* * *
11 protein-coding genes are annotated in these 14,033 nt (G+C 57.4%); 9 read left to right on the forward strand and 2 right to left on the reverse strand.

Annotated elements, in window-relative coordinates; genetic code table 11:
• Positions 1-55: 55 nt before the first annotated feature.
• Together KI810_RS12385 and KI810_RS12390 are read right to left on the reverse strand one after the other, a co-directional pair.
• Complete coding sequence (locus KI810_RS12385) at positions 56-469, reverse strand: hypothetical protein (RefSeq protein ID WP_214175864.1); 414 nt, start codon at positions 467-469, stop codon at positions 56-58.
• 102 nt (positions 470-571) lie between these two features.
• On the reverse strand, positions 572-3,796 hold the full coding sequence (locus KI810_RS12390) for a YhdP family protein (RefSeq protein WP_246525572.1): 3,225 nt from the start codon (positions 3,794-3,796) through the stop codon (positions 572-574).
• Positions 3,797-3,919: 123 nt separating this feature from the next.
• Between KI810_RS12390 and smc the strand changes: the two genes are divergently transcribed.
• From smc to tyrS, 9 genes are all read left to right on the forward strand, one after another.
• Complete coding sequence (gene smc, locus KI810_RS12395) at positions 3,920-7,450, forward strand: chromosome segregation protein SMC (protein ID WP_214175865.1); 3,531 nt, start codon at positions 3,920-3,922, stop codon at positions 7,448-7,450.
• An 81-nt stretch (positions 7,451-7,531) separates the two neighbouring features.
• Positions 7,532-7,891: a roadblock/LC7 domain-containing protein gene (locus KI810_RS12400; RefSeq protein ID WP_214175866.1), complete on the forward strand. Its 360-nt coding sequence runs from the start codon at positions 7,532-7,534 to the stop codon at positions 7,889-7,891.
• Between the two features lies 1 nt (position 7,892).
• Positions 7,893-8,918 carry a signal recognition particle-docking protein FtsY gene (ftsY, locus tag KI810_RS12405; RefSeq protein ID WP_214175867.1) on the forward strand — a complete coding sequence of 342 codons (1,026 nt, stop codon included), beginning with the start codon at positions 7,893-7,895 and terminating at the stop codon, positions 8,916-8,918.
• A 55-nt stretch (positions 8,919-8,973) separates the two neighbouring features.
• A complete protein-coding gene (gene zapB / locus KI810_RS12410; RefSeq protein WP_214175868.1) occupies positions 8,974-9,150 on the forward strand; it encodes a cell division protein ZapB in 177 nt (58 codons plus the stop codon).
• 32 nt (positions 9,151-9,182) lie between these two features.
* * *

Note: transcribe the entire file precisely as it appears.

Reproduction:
11 protein-coding genes are annotated in these 14,033 nt (G+C 57.4%); 9 read left to right on the forward strand and 2 right to left on the reverse strand.

Annotated elements, in window-relative coordinates; genetic code table 11:
• Positions 1-55: 55 nt before the first annotated feature.
• Together KI810_RS12385 and KI810_RS12390 are read right to left on the reverse strand one after the other, a co-directional pair.
• Complete coding sequence (locus KI810_RS12385) at positions 56-469, reverse strand: hypothetical protein (RefSeq protein ID WP_214175864.1); 414 nt, start codon at positions 467-469, stop codon at positions 56-58.
• 102 nt (positions 470-571) lie between these two features.
• On the reverse strand, positions 572-3,796 hold the full coding sequence (locus KI810_RS12390) for a YhdP family protein (RefSeq protein WP_246525572.1): 3,225 nt from the start codon (positions 3,794-3,796) through the stop codon (positions 572-574).
• Positions 3,797-3,919: 123 nt separating this feature from the next.
• Between KI810_RS12390 and smc the strand changes: the two genes are divergently transcribed.
• From smc to tyrS, 9 genes are all read left to right on the forward strand, one after another.
• Complete coding sequence (gene smc, locus KI810_RS12395) at positions 3,920-7,450, forward strand: chromosome segregation protein SMC (protein ID WP_214175865.1); 3,531 nt, start codon at positions 3,920-3,922, stop codon at positions 7,448-7,450.
• An 81-nt stretch (positions 7,451-7,531) separates the two neighbouring features.
• Positions 7,532-7,891: a roadblock/LC7 domain-containing protein gene (locus KI810_RS12400; RefSeq protein ID WP_214175866.1), complete on the forward strand. Its 360-nt coding sequence runs from the start codon at positions 7,532-7,534 to the stop codon at positions 7,889-7,891.
• Between the two features lies 1 nt (position 7,892).
• Positions 7,893-8,918 carry a signal recognition particle-docking protein FtsY gene (ftsY, locus tag KI810_RS12405; RefSeq protein ID WP_214175867.1) on the forward strand — a complete coding sequence of 342 codons (1,026 nt, stop codon included), beginning with the start codon at positions 7,893-7,895 and terminating at the stop codon, positions 8,916-8,918.
• A 55-nt stretch (positions 8,919-8,973) separates the two neighbouring features.
• A complete protein-coding gene (gene zapB / locus KI810_RS12410; RefSeq protein WP_214175868.1) occupies positions 8,974-9,150 on the forward strand; it encodes a cell division protein ZapB in 177 nt (58 codons plus the stop codon).
• 32 nt (positions 9,151-9,182) lie between these two features.